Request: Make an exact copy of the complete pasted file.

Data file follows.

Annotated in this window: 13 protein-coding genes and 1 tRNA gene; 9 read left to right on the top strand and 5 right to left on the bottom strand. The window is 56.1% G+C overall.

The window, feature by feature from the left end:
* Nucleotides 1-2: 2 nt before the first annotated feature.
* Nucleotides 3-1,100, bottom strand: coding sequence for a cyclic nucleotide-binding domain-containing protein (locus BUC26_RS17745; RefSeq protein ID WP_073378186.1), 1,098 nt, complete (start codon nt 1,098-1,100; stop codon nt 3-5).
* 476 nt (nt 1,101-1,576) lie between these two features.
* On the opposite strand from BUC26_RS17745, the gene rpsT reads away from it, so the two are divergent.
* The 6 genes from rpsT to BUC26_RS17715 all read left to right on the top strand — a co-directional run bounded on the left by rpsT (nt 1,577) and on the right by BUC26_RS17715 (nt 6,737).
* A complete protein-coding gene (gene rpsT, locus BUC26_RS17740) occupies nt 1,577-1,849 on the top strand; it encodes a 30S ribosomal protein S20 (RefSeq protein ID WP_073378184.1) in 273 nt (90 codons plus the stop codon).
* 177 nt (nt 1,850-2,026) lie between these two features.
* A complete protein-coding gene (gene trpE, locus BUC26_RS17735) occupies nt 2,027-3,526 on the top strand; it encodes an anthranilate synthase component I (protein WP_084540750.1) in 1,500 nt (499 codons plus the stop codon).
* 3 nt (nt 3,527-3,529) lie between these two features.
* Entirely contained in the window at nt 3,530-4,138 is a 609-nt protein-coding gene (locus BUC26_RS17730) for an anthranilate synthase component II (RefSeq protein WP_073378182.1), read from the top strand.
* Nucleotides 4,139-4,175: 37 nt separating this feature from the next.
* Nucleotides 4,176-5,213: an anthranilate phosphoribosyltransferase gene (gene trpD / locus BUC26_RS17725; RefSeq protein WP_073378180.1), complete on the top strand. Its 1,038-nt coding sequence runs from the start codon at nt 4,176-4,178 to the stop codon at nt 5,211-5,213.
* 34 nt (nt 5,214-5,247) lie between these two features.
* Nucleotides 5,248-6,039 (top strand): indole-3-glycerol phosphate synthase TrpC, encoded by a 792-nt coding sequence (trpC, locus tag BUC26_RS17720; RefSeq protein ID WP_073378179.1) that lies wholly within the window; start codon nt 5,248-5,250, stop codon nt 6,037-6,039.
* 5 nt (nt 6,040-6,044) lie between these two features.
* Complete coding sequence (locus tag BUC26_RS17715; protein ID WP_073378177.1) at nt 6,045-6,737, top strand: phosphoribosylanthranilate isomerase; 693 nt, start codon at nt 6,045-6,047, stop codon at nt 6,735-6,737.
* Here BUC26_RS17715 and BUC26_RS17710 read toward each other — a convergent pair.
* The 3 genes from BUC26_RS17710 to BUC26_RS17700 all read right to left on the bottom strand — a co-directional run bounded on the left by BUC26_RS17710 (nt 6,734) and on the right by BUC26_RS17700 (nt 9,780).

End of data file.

Annotated in this window: 13 protein-coding genes and 1 tRNA gene; 9 read left to right on the top strand and 5 right to left on the bottom strand. The window is 56.1% G+C overall.

The window, feature by feature from the left end:
* Nucleotides 1-2: 2 nt before the first annotated feature.
* Nucleotides 3-1,100, bottom strand: coding sequence for a cyclic nucleotide-binding domain-containing protein (locus BUC26_RS17745; RefSeq protein ID WP_073378186.1), 1,098 nt, complete (start codon nt 1,098-1,100; stop codon nt 3-5).
* 476 nt (nt 1,101-1,576) lie between these two features.
* On the opposite strand from BUC26_RS17745, the gene rpsT reads away from it, so the two are divergent.
* The 6 genes from rpsT to BUC26_RS17715 all read left to right on the top strand — a co-directional run bounded on the left by rpsT (nt 1,577) and on the right by BUC26_RS17715 (nt 6,737).
* A complete protein-coding gene (gene rpsT, locus BUC26_RS17740) occupies nt 1,577-1,849 on the top strand; it encodes a 30S ribosomal protein S20 (RefSeq protein ID WP_073378184.1) in 273 nt (90 codons plus the stop codon).
* 177 nt (nt 1,850-2,026) lie between these two features.
* A complete protein-coding gene (gene trpE, locus BUC26_RS17735) occupies nt 2,027-3,526 on the top strand; it encodes an anthranilate synthase component I (protein WP_084540750.1) in 1,500 nt (499 codons plus the stop codon).
* 3 nt (nt 3,527-3,529) lie between these two features.
* Entirely contained in the window at nt 3,530-4,138 is a 609-nt protein-coding gene (locus BUC26_RS17730) for an anthranilate synthase component II (RefSeq protein WP_073378182.1), read from the top strand.
* Nucleotides 4,139-4,175: 37 nt separating this feature from the next.
* Nucleotides 4,176-5,213: an anthranilate phosphoribosyltransferase gene (gene trpD / locus BUC26_RS17725; RefSeq protein WP_073378180.1), complete on the top strand. Its 1,038-nt coding sequence runs from the start codon at nt 4,176-4,178 to the stop codon at nt 5,211-5,213.
* 34 nt (nt 5,214-5,247) lie between these two features.
* Nucleotides 5,248-6,039 (top strand): indole-3-glycerol phosphate synthase TrpC, encoded by a 792-nt coding sequence (trpC, locus tag BUC26_RS17720; RefSeq protein ID WP_073378179.1) that lies wholly within the window; start codon nt 5,248-5,250, stop codon nt 6,037-6,039.
* 5 nt (nt 6,040-6,044) lie between these two features.
* Complete coding sequence (locus tag BUC26_RS17715; protein ID WP_073378177.1) at nt 6,045-6,737, top strand: phosphoribosylanthranilate isomerase; 693 nt, start codon at nt 6,045-6,047, stop codon at nt 6,735-6,737.
* Here BUC26_RS17715 and BUC26_RS17710 read toward each other — a convergent pair.
* The 3 genes from BUC26_RS17710 to BUC26_RS17700 all read right to left on the bottom strand — a co-directional run bounded on the left by BUC26_RS17710 (nt 6,734) and on the right by BUC26_RS17700 (nt 9,780).